CLICK TO ENLARGE Fig 3. Table 1 IARC Classification of Agents as to the carcinogenicity to humans (Joint Position Statement, Trihalomethanes in Drinking Water, November 2011, EPA & HSE)

In Ireland, water managers typically add enough chlorine to ensure a 0.1 mg L-1 chlorine residual at the end of the network. Statistical analysis of the national dataset on THMs (2006-2013) has shown that water supplies with higher THMs are likely to be caused by an absence of an adequate treatment to remove NOM and presence of treatment incapable of removing high NOM.

NOM refers to a wide range of carbon-based compounds originating from living and dead plants, animals and micro-organisms, and from the degradation products of these sources and can be correlated with highly coloured water. The number of carbon-based compounds is so vast that it is effectively impossible to provide a general chemical description of NOM.

NOM in raw drinking water varies with catchment characteristics. The soil organic carbon pool and percentage peat cover, precipitation and presence of forest plantations are all known to be strong positive determinants of NOM in water. Catchment slope has more recently been shown to be a negative determinant of NOM in raw drinking water, owing to reduced runoff rates and lengthy periods of contact time. Preliminary analyses of the national dataset on THMs has indicated that increased percentage pastureland upstream of a drinking water abstraction site coupled with higher percentage peatland can cause difficulty for treatment plants to remove NOM.

Fig 4

Fig 4. A first order stream laden with large volumes of NOM downstream of forest harvesting on peatland

An upward trend in aquatic NOM concentrations has been observed at an international scale and will amplify the challenges for Irish drinking water in meeting the parametric value for THMs (100 μg L−1). Increases in NOM from peaty catchments were initially attributed to global warming and amplified by decreasing atmospheric sulphur. In a post-acidification era, land management, (e.g. peat harvesting and peatland forestry and agriculture) is the focus in altering aquatic NOM delivery and composition.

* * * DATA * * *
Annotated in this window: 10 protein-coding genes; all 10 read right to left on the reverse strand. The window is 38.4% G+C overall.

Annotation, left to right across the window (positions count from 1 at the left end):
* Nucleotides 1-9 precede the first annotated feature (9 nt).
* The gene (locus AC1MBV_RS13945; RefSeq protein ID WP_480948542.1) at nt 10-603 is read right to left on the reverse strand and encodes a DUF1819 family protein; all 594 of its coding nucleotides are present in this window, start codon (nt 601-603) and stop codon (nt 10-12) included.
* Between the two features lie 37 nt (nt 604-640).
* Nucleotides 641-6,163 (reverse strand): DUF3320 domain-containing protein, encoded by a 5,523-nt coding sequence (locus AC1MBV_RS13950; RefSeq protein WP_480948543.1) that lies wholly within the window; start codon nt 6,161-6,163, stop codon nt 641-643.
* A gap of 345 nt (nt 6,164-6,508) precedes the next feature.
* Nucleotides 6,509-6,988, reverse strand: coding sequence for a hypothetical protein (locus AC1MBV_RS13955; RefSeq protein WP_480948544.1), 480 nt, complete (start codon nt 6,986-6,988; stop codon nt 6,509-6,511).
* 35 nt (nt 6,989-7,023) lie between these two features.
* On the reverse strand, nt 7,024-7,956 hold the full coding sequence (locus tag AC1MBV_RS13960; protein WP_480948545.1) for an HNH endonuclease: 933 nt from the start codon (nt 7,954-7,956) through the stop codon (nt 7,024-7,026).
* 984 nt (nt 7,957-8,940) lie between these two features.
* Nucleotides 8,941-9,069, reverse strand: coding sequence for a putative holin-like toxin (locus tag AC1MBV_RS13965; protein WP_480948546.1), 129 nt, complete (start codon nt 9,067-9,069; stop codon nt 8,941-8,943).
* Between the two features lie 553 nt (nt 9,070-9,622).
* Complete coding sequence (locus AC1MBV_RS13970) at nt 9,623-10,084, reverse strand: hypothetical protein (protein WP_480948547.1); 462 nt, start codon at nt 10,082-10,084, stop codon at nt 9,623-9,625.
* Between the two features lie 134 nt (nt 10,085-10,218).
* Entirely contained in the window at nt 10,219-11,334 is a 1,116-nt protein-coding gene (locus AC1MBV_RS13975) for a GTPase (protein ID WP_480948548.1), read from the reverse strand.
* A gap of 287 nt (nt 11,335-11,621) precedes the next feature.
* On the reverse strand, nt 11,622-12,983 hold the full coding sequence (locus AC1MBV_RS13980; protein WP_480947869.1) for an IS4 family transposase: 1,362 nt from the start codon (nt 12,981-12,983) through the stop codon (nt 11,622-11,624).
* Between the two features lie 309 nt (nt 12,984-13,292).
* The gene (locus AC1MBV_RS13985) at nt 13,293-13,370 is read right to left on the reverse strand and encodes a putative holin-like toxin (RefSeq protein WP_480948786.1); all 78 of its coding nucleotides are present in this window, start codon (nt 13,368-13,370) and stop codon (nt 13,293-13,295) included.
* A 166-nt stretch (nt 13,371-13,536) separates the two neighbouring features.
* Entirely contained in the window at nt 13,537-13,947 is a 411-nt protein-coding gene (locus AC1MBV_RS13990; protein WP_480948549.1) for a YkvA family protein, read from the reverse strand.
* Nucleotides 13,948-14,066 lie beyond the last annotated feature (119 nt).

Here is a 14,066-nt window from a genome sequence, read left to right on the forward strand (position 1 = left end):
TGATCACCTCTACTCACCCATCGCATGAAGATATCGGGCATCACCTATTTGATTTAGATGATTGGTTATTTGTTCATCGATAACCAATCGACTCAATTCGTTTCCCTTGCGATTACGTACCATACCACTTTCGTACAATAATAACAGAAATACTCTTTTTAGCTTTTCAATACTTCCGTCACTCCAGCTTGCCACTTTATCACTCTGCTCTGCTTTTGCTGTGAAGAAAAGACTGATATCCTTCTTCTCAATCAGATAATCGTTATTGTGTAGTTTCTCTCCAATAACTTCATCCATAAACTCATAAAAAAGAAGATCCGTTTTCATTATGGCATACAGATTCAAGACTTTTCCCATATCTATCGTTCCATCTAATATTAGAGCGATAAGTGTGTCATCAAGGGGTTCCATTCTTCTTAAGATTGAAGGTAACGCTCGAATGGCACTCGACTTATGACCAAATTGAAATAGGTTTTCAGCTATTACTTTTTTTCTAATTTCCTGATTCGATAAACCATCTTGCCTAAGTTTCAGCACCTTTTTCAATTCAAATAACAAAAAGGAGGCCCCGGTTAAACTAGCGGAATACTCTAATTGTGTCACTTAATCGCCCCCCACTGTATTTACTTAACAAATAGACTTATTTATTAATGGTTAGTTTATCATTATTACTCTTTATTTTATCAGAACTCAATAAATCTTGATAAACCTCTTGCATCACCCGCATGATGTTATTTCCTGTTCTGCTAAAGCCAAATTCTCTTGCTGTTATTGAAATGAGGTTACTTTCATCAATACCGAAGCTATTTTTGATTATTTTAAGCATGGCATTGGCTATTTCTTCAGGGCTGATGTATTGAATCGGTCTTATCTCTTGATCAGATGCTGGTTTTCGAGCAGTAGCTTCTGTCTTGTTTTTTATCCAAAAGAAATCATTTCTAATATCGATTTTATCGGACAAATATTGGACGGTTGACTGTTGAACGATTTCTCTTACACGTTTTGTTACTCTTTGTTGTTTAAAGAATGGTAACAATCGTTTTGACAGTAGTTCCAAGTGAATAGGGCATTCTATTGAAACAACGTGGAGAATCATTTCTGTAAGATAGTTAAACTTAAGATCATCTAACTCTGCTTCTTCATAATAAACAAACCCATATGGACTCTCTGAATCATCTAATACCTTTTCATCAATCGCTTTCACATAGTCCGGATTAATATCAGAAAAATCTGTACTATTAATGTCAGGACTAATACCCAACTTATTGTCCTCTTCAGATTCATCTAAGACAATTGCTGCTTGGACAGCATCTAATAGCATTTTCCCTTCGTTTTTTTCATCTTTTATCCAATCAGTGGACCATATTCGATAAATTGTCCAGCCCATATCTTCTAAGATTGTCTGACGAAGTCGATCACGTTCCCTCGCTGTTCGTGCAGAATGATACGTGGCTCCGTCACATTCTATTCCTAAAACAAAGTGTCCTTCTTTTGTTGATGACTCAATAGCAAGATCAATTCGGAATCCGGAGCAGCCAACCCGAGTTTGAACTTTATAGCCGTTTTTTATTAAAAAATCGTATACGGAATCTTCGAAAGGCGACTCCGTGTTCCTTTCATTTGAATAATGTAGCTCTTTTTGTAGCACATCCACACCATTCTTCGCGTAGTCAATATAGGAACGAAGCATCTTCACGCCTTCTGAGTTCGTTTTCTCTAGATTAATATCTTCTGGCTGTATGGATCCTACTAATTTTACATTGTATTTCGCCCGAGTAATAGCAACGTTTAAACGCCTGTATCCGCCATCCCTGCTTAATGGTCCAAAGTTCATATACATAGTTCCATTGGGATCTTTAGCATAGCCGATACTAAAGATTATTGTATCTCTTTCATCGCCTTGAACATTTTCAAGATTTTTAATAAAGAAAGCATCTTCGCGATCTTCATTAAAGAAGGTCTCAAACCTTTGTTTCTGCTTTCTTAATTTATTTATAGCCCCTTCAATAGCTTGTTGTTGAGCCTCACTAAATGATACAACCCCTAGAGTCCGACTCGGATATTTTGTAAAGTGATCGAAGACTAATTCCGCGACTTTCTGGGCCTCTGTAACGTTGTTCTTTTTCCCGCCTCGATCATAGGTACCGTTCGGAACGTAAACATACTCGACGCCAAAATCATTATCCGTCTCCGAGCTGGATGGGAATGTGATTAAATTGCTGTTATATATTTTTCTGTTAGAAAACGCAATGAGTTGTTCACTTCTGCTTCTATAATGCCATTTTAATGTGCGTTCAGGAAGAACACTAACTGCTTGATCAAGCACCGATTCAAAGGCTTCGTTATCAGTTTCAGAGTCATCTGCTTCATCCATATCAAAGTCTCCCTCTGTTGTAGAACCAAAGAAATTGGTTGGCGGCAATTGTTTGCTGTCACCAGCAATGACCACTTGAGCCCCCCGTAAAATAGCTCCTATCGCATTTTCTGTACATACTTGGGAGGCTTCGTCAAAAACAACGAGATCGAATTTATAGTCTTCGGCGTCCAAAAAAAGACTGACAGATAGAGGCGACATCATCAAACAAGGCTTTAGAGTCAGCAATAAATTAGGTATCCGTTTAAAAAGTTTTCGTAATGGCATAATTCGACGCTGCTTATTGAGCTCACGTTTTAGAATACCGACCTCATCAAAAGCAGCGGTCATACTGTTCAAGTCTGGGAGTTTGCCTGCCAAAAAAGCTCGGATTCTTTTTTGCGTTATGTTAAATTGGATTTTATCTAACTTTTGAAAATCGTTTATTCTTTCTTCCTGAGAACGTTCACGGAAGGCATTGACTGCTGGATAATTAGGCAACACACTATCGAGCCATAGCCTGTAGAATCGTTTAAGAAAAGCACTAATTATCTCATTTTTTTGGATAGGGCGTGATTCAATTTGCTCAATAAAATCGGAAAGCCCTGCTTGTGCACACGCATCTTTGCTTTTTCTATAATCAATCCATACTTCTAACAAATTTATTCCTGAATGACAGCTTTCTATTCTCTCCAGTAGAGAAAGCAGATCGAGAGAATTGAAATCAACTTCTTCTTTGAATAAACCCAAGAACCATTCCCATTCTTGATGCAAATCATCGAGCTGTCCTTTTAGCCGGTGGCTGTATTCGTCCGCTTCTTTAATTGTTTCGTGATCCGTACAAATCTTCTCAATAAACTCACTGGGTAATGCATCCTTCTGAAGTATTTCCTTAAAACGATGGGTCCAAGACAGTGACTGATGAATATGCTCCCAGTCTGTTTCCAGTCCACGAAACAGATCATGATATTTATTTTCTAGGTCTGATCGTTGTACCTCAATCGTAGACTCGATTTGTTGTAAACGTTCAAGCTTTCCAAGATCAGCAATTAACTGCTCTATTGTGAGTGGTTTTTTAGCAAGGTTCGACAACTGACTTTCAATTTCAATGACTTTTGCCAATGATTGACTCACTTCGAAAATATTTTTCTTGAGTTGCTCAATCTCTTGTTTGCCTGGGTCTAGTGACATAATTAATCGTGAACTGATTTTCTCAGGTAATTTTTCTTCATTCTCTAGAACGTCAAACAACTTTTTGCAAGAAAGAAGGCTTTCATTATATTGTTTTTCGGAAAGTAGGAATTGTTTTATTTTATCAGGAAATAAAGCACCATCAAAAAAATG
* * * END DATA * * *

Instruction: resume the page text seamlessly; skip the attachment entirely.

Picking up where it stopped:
Measures to meet compliance


Short-term measures being looked at by water managers to meet compliance include ‘in-tank aeration’, the process of exposing finishing drinking water to air. THMs are very volatile and readily evaporate effectively ‘stripping’ water of THMs. In-tank aeration is being looked at as a cost effective, short-term measure by water managers to comply with drinking-water regulations.

Fig 5

Fig 5. 16-18% Sludge from Inniscarra WTP, Cork. Coagulant used was Aluminium Sulphate. [Pic. Courtesy of Frank Harvey, HRA]

Medium-term measures involve upgrading infrastructure to meet the increasing amount of NOM that has been observed over the past 10–20 years in raw water supplies.

An increase in the amount of NOM will increase the coagulant dose, which will in turn result in an increase in sludge volumes. Sludge is formed as a by-product of the primary coagulating–flocculating process and contains mineral and humic material removed and precipitated from the raw water, together with the residues of any treatment chemicals used as coagulant (commonly aluminium or iron salts) and coagulant aids (mostly organic polymers). Management of sewage sludge is becoming an issue of growing importance from both an economic and environmental perspective. National sludge production statistics are generally limited; however, one figure released by Inniscarra WTP, Cork, estimates production of 72, 000 m3 day-1 of 16-18% sludge.

Compliance efforts have traditionally focused on engineering (within-plant) solutions and have not considered the underlying ecological mechanisms or anthropogenic influences that determine the production and fate of THM precursors. Protection of drinking water sources should be the ultimate goal and regulations should guide how source waters and their catchments can be managed to reduce THMs.

http://www.engineersjournal.ie/wp-content/uploads/2016/05/dirty-water.jpghttp://www.engineersjournal.ie/wp-content/uploads/2016/05/dirty-water-300x300.jpgDavid O'RiordanChemenvironment,water
On Thursday, 16 June (9am-6pm) and 17 June (9am – 1pm), a workshop is brought to members of the West region by NUI Galway & Trinity College Dublin which will provide a summary of international and national research from engineers and scientists in relation to natural organic matter and...